Sometimes when you "wrestle with the Muse," you lose. I think that happened with my review of the Grateful Dead concert. I meant to rave about it, but it came out sounding "noncommittal," as one person put it. I have to agree, and apologize for not doing it justice.
The concert so wiped me out, I had trouble coming down the next day - not that I wanted to. I'm convinced now that everything I've heard or read about Grateful Dead concerts is no exaggeration. I doubt if we got a full dose of the best they can do, but it was enough to make me a "True Believer." Jerry Garcia once said, "I've been into music so long I'm dripping with it"; I think that's true of the group as a whole. They've been together about eight years now, and it shows. They became well-known with the emergence of the San Francisco sound of the mid-'60s, then faded somewhat (except for their small band of long-loyal fanatics), now are justly taking their place as one of the best bands in the country. May they stay together and play forever.
I can understand now why people think of long concerts when they think of Grateful Dead concerts; their music is the kind you could literally listen to all night. When Crystal Leif promoters were negotiating with the band, they initially insisted on playing for at least five and a half hours, later gave in when convinced the city was serious about its midnight curfew for Civic Auditorium events. But they wound up doing a show about that long anyway - the Dead did a few numbers, starting off with Merle Haggard's and the New Riders' "Mama Tried," beginning about 6:30 "to test the equipment," and didn't finish till a quarter past midnight. The concert's starting time was moved up from the usual 8 p.m.to 7:30, then to 7, and still the Dead had to get out there and start playing earlier than that. It's a welcome switch from the groups who have to be coaxed to do more than 40 minutes. (Anyone remember Creedence Clearwater?...listen quick.)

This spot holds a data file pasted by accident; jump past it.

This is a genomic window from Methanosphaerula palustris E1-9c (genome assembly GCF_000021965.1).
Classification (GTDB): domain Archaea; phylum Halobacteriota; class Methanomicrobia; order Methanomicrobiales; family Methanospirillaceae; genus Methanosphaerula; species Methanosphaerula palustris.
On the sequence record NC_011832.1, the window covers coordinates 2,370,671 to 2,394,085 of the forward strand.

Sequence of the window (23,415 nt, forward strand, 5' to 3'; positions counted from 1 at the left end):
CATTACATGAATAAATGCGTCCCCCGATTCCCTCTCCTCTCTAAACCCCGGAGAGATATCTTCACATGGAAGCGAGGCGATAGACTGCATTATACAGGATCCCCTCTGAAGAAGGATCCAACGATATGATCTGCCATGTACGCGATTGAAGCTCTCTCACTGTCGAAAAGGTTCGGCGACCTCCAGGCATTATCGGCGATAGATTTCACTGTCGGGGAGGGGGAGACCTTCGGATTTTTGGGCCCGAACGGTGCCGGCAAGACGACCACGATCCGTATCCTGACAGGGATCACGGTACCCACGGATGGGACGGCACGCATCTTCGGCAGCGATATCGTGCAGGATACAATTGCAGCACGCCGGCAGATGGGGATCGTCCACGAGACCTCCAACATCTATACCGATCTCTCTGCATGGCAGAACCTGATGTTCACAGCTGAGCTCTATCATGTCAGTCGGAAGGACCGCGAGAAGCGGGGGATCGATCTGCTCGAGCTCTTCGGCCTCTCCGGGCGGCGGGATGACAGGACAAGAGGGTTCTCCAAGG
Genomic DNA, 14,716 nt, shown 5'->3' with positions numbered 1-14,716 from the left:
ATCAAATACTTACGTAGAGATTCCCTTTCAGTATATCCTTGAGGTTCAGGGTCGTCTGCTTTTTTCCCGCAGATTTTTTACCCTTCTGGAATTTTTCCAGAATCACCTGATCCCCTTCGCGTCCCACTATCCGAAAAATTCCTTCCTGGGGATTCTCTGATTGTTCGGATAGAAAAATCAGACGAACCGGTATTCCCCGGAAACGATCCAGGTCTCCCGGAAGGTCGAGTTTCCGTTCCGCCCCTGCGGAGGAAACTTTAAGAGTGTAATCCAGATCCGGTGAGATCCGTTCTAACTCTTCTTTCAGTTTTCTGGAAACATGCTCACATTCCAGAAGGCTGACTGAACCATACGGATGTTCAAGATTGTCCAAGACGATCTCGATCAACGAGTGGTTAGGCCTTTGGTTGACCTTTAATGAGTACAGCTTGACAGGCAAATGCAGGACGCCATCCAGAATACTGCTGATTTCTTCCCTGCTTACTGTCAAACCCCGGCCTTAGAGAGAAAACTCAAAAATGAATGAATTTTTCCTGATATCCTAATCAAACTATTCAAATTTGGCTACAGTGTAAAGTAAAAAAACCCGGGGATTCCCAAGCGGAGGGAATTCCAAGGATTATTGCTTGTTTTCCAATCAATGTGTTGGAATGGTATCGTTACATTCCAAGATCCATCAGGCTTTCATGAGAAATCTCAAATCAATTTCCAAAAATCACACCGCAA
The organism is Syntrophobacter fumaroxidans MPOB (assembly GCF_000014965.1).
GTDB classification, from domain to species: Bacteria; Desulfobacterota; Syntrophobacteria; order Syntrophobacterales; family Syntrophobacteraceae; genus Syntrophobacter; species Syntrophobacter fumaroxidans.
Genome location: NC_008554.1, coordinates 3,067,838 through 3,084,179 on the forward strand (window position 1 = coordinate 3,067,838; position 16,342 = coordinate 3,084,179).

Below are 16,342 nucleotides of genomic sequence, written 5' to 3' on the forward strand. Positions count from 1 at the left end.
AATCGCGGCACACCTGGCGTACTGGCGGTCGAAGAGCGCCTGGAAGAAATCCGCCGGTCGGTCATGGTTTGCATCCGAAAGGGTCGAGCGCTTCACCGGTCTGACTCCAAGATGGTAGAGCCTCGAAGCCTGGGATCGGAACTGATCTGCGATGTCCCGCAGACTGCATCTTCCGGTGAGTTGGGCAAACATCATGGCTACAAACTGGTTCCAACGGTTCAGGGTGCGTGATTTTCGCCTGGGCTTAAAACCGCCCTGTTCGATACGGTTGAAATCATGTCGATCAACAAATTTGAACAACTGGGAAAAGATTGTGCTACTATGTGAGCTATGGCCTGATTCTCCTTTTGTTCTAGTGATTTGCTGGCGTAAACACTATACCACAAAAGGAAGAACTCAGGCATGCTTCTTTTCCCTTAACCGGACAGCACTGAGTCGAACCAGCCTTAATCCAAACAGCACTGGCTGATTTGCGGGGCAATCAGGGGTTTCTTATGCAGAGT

The broadcast of the concert over KRST may have had something to do with the peace that was kept, for a change. At least no rock-throwing punk could use the excuse that "they're keeping The People from their music." (Another advantage was that there are now some good tapes of the concert around; and you might even see a bootleg album appear.) Too bad, though, that the Nov. 17 concert couldn't have sold out sooner - the Dead had an open date the next day, and would've done another show if there had been the demand. Instead they took a trip to Taos.
Crystal Leif arranged to have a voter registration table set up at the Civic that night (as has been the practice lately at many Dead concerts), and they did a pretty good business, I understand.
One last comment: that fantastic piano player the Dead had sitting in for the ailing Pigpen was Keith Godcheaux, formerly with Dave Mason. (But nobody in town, including Crystal Leif, knew his name; I finally had to consult a recent issue of Rolling Stone.) . . .
[The rest of the article complains about latecomers and "rude applause" at the LA Philharmonic concert.]
(by Charles Andrews, from Lobo, 23 November 1971)
Thanks to jgmf.blogspot.com